Brazil, Indonesia, India, Turkey and South Africa. These were the countries dubbed the Fragile Five. Reason being they were at the center of an emerging markets storm last summer. A lot of water has flown under the bridge since then. And besides stock market gyrations and changes in the political landscape, interest rates and oil prices have had important roles to play in changing the dynamics of these economies.
Now, getting to what has changed and where.
Both India and Indonesia were in the list of Fragile Five due to their high current account deficit. Since then, the massive fall in oil prices came in as a windfall gain to India, especially in terms of the benign impact it had on India's import bill. According to IMF, India's current account deficit in the quarter ending June 2014 was 1.6% of GDP. Indonesia's current account deficit was 4.1% of GDP.
Unlike India, current account deficit is Indonesia is affected in two ways by the slump in the oil price. As a country that subsidizes energy consumption, it benefits. As a producer of oil, it is hurt. Besides the oil price decline, the collapse in coal prices globally has also hurt Indonesia. To add to that Indonesian currency has declined along with the rest of Asia.
Amidst these, China which was so far considered one of the strongest emerging markets and had the potential to peg Yuan as an alternative reserve currency, seems to be faltering. As the economy tries to grapple with slowing growth, falling profits and capital outflows, more interest rate cuts should follow but with little real macroeconomic effect. So naturally, the Yuan could continue to weaken against the US dollar. Plus China's total debt stock at the end of December 2014 stood at a massive US$ 905.2 billion.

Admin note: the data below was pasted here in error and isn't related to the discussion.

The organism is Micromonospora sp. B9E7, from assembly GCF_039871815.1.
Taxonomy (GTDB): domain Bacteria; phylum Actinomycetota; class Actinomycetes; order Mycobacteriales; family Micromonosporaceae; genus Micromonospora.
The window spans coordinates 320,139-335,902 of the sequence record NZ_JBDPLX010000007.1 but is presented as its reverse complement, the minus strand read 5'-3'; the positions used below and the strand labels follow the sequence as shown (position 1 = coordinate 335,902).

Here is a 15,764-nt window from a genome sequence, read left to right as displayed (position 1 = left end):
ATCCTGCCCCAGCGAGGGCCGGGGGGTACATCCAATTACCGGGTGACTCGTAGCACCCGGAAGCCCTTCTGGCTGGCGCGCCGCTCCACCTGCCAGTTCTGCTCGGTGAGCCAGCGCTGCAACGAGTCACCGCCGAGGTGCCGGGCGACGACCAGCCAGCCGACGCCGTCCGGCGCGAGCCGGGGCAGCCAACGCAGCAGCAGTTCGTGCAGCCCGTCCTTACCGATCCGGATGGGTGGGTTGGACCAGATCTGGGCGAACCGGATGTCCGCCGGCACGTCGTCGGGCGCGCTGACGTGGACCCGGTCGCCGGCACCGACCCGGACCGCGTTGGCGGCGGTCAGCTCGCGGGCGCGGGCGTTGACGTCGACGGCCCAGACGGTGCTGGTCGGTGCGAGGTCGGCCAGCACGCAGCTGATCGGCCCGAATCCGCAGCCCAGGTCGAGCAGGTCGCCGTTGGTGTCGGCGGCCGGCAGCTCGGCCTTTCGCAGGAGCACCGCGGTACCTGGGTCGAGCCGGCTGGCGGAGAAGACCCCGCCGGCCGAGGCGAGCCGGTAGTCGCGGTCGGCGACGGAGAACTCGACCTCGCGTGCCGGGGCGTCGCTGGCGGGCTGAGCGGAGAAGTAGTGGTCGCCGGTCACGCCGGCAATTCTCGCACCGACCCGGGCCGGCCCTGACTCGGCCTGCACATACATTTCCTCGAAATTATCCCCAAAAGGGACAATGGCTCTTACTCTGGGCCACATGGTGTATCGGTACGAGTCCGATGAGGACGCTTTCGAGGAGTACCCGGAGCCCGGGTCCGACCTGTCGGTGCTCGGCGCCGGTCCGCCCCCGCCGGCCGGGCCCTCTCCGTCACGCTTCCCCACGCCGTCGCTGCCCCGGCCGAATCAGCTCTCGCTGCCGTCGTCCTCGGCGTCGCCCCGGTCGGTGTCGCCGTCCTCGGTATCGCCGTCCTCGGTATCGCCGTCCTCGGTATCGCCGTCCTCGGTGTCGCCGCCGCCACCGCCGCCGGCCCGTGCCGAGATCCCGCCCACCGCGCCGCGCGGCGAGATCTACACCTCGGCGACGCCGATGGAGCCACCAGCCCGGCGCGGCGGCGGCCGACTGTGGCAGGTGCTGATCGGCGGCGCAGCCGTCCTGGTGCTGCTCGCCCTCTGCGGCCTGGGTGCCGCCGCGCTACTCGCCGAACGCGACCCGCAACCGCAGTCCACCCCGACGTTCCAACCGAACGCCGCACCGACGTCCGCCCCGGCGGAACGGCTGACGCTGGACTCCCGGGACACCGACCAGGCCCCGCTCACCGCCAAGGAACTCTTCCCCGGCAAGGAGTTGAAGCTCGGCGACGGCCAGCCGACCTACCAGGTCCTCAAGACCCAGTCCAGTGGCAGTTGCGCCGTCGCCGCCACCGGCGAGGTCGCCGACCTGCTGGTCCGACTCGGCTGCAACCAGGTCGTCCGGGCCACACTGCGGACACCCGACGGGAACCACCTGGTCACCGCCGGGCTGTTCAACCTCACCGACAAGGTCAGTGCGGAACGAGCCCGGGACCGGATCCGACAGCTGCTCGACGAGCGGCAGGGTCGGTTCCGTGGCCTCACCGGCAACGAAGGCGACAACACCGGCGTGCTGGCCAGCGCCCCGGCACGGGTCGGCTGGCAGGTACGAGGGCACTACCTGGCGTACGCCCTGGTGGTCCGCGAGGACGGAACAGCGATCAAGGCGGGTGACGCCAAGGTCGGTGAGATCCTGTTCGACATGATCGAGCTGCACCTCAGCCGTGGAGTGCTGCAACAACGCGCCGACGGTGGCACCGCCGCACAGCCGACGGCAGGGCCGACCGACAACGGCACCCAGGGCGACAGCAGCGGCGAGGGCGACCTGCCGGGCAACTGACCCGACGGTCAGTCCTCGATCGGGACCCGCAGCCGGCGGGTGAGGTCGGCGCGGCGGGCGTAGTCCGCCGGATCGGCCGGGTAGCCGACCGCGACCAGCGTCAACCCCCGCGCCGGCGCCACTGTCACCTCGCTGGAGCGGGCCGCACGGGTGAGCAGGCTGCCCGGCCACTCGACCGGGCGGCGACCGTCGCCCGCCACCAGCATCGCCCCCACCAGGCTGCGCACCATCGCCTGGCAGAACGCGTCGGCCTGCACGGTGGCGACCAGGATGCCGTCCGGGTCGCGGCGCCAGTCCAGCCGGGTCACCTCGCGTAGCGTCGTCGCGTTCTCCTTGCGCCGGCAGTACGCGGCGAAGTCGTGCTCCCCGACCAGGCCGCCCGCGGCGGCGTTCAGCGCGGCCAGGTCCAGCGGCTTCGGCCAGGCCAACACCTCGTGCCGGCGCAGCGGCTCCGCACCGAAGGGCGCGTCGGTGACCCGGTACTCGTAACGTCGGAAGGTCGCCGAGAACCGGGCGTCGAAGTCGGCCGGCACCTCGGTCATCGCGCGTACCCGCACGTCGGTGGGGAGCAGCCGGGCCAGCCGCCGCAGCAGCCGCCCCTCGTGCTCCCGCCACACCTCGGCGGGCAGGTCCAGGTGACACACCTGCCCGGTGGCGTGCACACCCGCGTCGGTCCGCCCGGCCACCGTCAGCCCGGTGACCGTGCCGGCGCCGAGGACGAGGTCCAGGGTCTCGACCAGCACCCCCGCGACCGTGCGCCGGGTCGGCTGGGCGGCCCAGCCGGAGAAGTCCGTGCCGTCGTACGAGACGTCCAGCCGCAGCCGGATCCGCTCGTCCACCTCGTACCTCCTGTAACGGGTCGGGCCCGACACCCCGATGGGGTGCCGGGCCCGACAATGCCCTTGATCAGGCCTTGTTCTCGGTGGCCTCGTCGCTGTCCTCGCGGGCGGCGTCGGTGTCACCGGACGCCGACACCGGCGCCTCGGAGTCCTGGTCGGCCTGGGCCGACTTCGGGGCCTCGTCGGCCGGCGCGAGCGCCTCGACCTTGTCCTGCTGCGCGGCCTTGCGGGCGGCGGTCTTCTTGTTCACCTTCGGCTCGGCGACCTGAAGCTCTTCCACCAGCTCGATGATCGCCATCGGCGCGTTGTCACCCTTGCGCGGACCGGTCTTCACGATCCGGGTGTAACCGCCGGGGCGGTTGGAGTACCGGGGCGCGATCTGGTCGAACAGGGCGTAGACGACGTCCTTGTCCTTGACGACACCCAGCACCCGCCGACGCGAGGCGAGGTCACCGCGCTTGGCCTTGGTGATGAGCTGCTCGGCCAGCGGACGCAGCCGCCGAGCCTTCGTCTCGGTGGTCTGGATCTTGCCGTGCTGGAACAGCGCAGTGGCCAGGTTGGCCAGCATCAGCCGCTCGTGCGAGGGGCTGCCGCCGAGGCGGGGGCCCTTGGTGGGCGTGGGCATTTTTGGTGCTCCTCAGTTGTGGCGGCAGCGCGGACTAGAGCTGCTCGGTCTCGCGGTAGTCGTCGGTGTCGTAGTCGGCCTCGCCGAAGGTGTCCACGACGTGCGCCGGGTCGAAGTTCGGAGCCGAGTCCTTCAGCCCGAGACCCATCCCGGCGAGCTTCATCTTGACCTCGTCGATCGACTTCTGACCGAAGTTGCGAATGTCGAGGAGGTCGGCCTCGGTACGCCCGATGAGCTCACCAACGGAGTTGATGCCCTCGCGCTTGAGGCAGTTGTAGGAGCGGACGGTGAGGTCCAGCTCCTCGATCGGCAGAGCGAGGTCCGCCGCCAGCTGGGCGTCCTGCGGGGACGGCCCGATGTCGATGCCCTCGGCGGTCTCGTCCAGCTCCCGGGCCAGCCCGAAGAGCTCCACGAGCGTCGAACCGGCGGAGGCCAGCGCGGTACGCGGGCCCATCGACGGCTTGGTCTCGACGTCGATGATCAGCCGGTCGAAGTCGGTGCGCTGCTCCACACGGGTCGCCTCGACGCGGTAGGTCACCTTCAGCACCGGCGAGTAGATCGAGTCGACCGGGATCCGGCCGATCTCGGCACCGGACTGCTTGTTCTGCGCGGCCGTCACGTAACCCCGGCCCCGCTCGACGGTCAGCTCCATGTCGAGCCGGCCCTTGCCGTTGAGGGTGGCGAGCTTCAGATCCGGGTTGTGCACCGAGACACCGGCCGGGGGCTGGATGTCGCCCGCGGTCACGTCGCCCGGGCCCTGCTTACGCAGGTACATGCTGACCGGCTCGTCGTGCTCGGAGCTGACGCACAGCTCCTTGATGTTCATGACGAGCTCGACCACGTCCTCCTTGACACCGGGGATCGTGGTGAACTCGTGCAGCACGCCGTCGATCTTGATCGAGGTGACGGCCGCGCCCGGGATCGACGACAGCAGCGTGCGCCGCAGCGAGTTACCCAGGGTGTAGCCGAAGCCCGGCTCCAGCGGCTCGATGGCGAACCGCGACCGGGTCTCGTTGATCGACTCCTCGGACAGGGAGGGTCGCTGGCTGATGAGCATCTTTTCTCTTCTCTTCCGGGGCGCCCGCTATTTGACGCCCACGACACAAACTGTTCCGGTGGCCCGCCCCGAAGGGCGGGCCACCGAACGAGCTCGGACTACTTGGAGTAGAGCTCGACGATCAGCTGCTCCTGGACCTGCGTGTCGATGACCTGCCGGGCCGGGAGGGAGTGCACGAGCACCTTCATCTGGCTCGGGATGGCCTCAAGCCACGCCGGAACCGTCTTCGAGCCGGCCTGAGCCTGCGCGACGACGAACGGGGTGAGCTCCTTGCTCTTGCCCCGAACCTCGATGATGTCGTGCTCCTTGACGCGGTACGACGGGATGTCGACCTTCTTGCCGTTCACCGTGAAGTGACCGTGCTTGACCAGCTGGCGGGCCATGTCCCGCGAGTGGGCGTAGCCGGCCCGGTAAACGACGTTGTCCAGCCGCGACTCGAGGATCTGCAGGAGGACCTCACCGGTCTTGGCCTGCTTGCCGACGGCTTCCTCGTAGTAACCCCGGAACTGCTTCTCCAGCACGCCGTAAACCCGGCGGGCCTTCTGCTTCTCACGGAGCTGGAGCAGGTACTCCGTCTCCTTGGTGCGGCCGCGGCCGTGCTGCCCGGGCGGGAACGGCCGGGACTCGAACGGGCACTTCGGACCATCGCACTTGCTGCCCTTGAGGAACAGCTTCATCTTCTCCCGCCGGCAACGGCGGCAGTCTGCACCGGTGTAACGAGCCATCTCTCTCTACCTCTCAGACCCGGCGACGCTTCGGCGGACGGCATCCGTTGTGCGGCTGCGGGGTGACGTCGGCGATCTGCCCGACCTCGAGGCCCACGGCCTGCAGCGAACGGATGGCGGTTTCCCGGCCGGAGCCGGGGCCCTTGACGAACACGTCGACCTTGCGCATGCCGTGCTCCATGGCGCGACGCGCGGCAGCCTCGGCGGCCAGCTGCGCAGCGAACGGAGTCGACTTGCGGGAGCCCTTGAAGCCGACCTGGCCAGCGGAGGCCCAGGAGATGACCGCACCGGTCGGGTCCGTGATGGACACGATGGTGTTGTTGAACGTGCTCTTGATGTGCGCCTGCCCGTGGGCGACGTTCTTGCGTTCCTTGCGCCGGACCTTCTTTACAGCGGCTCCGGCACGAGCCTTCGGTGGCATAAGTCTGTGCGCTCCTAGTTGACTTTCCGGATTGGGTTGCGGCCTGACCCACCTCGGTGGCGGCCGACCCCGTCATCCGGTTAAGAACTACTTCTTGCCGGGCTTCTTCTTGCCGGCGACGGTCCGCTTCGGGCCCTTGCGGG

What to expect?
An article in the Mint argues that given the economy's vulnerability, China should replace India in the list of Fragile Five. Particularly because a sustained rise in US short and long-term interest rates will be problematic for Indonesia, China and India in that order. We think that while China has its set of problems, investors should not assume that oil prices alone can be the remedy to all of India's macro economic problems. And whether China replaces India in the list of Fragile Five or not, foreign investors will look for cues on reforms and earnings growth in India before stepping up investments.